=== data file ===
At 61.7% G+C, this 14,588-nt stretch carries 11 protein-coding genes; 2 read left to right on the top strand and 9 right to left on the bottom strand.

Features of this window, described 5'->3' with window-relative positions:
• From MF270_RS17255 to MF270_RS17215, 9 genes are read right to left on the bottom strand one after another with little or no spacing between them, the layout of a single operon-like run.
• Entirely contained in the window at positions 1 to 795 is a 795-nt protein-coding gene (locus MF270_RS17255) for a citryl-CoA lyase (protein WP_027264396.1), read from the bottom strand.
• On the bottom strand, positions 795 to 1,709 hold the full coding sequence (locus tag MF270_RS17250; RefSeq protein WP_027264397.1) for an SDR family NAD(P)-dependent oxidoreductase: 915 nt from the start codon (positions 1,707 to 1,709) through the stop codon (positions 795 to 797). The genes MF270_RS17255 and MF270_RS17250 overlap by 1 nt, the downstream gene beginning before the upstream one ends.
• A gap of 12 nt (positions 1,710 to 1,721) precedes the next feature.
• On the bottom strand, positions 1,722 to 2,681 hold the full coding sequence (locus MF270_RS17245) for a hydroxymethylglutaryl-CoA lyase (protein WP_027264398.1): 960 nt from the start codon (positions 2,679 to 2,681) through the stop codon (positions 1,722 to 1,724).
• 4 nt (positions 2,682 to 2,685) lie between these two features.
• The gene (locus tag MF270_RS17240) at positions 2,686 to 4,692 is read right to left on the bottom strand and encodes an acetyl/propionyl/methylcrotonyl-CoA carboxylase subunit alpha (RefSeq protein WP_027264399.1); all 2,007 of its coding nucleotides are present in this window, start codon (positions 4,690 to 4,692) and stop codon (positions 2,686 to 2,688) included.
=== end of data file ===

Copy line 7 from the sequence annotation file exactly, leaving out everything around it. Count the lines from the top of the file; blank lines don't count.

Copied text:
• On the bottom strand, positions 1,722 to 2,681 hold the full coding sequence (locus MF270_RS17245) for a hydroxymethylglutaryl-CoA lyase (protein WP_027264398.1): 960 nt from the start codon (positions 2,679 to 2,681) through the stop codon (positions 1,722 to 1,724).